Equipment Type

Another Piece in the Emissions Puzzle

The new oils and forthcoming regulations on greenhouse-gas emissions are just the latest steps in the battle for cleaner air.
September 21, 2016

Rod Sutton is editorial director of Construction Equipment magazine. He is in charge of editorial strategy and writes a monthly column for the magazine, The Sutton Report. He has more than 30 years in construction journalism, and has been with Construction Equipment since 2001.

By the end of the year, construction equipment managers will have access to two new engine oil formulations, specially designed for the latest emissions hardware. In addition, one of those new oils, FA-4, will work toward reducing greenhouse gases (the next targeted emission) produced by on-highway trucks.

The new oils and forthcoming regulations on greenhouse-gas emissions are just the latest steps in the battle for cleaner air that has been causing consternation for the past 15 years. Engine makers and equipment manufacturers deserve to be commended for what they’ve accomplished with the technologies that have been developed.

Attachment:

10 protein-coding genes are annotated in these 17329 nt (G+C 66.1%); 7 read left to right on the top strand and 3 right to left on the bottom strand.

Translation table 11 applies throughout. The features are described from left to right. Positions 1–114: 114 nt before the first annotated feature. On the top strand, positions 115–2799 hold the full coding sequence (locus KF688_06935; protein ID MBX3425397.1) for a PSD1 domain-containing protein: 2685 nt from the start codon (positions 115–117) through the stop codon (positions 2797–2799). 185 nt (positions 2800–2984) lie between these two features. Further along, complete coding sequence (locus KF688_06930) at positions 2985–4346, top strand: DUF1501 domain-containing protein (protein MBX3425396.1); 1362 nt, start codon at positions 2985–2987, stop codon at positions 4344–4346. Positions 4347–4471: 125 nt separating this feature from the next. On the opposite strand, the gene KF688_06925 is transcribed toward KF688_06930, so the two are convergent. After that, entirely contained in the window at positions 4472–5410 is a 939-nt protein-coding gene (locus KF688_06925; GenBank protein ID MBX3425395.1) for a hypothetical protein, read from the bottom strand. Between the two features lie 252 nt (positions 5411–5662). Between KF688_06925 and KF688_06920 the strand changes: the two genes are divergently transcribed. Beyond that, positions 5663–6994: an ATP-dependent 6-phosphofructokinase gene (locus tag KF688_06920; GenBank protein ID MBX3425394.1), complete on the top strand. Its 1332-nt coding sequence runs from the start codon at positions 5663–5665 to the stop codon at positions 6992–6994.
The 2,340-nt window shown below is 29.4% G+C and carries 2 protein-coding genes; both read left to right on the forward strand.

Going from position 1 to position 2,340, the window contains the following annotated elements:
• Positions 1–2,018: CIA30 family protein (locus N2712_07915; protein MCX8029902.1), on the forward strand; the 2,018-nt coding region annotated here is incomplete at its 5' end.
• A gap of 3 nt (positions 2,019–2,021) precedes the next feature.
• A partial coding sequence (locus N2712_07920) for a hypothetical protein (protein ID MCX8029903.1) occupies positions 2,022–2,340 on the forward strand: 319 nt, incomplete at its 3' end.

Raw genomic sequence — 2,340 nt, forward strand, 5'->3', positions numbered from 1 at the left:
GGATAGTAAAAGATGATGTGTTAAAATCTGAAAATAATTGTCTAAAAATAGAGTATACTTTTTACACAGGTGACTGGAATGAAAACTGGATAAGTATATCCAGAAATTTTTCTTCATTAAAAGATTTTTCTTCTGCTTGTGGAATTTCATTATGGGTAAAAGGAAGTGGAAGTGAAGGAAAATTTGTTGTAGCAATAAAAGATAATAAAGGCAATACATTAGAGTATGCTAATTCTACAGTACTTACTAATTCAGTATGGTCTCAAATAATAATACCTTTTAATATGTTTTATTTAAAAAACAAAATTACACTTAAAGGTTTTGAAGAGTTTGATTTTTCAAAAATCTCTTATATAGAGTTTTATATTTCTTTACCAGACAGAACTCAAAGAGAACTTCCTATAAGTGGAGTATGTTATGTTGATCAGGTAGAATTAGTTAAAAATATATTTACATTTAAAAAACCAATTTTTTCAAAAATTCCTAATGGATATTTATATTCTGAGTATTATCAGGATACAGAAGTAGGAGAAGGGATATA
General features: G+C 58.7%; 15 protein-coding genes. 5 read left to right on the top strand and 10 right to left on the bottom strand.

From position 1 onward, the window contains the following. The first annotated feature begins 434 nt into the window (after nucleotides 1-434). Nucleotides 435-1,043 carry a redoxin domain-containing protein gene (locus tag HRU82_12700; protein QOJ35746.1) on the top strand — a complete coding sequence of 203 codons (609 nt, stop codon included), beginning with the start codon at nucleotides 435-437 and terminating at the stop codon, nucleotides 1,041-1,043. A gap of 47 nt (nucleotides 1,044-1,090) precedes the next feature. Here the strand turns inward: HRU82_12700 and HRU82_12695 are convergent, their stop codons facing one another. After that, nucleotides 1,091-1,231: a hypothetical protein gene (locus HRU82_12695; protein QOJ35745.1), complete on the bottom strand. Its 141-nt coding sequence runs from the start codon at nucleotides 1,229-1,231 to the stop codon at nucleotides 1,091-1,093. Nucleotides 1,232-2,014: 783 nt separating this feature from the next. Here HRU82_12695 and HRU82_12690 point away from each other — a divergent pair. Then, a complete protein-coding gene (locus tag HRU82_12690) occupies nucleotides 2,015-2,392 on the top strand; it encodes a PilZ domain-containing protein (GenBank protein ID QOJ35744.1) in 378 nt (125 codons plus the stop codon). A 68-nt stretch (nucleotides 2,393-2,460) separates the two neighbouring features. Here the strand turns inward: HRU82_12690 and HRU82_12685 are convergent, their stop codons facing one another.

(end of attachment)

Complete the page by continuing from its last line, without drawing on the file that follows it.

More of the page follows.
But that hasn’t made it any easier to manage fleets. Increases in acquisition cost and changes in maintenance-management strategies have slowed the penetration and acceptance of Tier 4 equipment into existing fleets. Coupled with the mining market tanking, new-equipment sales show this reluctance to buy new.

In research conducted by EquipmentWatch and AEMP last year, 50 percent of respondents said they would not be investing in Tier 4 equipment over the next 18 months. Four of 10 said they expected annual maintenance costs to increase with Tier 4 equipment.

Construction Equipment’s research supports that. In conversations we’ve had with equipment manufacturers and equipment managers, the move to Tier 4 is indeed slow. Although all agree that some of that hesitancy stems from general economic factors, many cite the increases in machine cost; more cite the uncertainty over maintenance. Still others cite the increased sensitivity of emissions technology to impurities in fuel and lubricants, including diesel soaps.

With new lubricants coming to market, maintenance issues will start to lessen. With more hours of performance recorded on Tier 4 machines, maintenance strategies will start to gel. With economic stability and the aging of existing fleets, Tier 4 acquisition costs to be absorbed.

Tier 4 machines will move steadily into fleets as replacement machines and also as machines added to accommodate growing business opportunities. The pieces of the puzzle are coming together.

Add comment

Plain text

  • No HTML tags allowed.
  • Web page addresses and e-mail addresses turn into links automatically.
  • Lines and paragraphs break automatically.
Image CAPTCHA
Enter the characters shown in the image.
Overlay Init